November 2022 – Saving is generally a disciplined practice aimed at achieving specific personal goals. But when it comes to the corporate environment, companies set multiple short, medium and long-term objectives with, invariably, the most important of these being the ability to generate and maintain a healthy cash flow to meet their most immediate operational needs and fund their long-term growth plans.
According to Agnallo Nampunda, Treasury Director at FNB Mozambique, this is a crucial distinction to be kept in mind by the business class, as the business model of cash management is, by its intrinsic nature, very different from individual savings habits.
“The differences between the various types of businesses make it impossible to adopt predetermined and, at the same time, flexible rules regarding the effective management of liquidity. However, these share a common goal: that of business profitability.”
Explains Agnallo that, “While businesses spare no effort to be profitable, they can take their success to higher levels through efficient cash/cash management by investing their cash reserves or surpluses in interest-bearing accounts until the funds are needed.”
Agnallo says achieving this optimal state of cash management requires managers to stay in tune with the current and future cash needs of their businesses. It then requires them to effectively combine a range of savings and investment solutions that serve their intended purpose, for a continuous and fluid movement of funds.
“The differences between the various types of businesses make it impossible to adopt predetermined yet flexible rules regarding effective liquidity management…”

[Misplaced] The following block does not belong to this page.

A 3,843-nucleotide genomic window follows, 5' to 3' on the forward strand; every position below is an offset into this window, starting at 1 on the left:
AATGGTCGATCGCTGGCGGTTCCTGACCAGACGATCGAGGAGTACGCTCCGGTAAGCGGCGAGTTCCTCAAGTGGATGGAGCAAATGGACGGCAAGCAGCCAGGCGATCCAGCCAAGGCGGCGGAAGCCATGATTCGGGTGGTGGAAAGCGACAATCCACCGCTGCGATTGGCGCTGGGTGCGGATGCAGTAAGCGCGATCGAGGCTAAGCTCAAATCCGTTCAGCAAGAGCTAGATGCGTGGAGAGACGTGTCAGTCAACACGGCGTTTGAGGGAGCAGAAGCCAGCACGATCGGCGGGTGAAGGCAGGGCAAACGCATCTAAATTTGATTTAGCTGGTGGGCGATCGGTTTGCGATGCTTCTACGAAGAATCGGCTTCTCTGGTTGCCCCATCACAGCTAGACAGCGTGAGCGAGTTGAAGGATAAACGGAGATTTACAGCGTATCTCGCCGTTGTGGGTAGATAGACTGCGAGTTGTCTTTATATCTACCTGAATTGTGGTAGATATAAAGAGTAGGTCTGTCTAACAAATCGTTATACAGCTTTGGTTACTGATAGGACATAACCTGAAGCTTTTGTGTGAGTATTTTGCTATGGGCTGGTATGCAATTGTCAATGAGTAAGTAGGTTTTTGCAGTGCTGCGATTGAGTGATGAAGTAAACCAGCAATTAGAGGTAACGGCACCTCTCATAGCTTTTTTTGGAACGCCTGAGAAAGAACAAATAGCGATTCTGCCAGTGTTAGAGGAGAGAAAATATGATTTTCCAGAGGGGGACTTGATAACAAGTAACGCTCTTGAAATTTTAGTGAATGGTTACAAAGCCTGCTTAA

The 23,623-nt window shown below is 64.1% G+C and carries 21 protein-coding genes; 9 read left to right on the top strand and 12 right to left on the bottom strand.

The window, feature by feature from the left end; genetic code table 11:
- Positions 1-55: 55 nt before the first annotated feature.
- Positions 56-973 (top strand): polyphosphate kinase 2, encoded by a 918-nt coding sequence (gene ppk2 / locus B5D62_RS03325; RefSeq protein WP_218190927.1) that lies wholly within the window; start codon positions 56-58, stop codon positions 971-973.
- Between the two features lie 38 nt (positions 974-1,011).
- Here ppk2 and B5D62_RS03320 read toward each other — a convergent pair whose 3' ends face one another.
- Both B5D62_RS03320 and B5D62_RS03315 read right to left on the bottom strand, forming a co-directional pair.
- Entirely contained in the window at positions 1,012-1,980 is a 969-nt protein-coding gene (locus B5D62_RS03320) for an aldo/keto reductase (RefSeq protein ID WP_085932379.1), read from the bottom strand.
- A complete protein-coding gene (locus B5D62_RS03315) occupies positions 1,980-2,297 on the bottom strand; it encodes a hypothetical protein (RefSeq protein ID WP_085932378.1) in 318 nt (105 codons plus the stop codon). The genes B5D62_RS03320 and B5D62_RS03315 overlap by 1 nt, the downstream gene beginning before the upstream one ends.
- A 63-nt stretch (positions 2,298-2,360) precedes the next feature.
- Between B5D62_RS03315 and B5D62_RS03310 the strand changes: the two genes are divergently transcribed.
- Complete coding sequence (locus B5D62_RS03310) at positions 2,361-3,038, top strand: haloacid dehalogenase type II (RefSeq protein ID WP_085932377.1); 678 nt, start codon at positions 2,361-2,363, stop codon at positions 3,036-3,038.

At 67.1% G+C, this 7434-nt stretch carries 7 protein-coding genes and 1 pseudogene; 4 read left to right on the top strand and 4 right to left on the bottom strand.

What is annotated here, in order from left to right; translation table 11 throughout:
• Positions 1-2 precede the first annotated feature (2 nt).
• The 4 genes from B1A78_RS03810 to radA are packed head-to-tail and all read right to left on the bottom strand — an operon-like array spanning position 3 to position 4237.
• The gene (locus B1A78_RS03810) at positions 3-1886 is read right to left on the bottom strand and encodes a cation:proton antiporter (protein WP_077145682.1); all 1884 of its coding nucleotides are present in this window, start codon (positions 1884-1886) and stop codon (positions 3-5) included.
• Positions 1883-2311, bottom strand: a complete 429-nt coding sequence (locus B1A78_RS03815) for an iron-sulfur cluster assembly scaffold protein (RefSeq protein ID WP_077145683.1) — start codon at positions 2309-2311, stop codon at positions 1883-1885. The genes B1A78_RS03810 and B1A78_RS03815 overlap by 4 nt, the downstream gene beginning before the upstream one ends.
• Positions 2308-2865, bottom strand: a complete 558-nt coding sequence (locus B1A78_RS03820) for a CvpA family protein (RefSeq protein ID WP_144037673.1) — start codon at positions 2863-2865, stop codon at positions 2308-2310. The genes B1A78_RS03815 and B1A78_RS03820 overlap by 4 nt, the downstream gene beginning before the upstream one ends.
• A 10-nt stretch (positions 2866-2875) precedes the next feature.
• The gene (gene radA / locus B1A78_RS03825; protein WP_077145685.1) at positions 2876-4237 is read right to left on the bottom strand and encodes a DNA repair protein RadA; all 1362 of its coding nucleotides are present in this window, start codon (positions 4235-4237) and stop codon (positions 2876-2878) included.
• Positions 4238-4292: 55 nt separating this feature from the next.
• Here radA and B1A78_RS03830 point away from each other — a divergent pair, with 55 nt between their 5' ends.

This kind of diversified cash management approach using various solutions is, moreover, a relatively simple business discipline to put into practice and the resulting benefits for business sustainability are valuable.
While how to optimise liquidity may differ from business to business, Agnallo Nampunda says the fundamentals are fairly universal such as separating the day-to-day transactional account from the investment account helps businesses and individuals optimise returns and manage short and long-term treasury needs.
“Many of our successful business customers have subscribed to several liquidity management solutions simultaneously, from a transactional account for day-to-day operations to a money market, which is a combination of term deposits with long-term spending and investments in mind.”
“Considering the significant interest our clients earn, it is easy to see why many of them include savings accounts in their diversified approach to cash management, and the financial discipline they develop within the business is often even more valuable” he explains.
By simply running a separate account for liquidity management and another account for day-to-day transactions, businesses can reduce the risk of being faced with unsustainable future expenses, such as VAT or salary payments, and may not have sufficient funds to cover them.
Agnallo clarifies that FNB provides its corporate clients with several affordable solutions that allow them to achieve this level of optimised cash management. “All of FNB’s ‘business savings’ accounts are savings instruments with no opening costs, which means that our clients can open as many accounts as they need to effectively manage their funds at no cost.
In addition, our customers can name their accounts as they prefer, thus clearly reserving each account for the purpose of long-term or short-term cash optimisation.
“We have proven time and again the positive effects that well-structured diversified cash management brings to our ‘corporate clients’.” He continues, “we work tirelessly to instil an understanding of the value that small, disciplined treasury management measures taken today can mean for the long-term growth and future sustainability of the business.”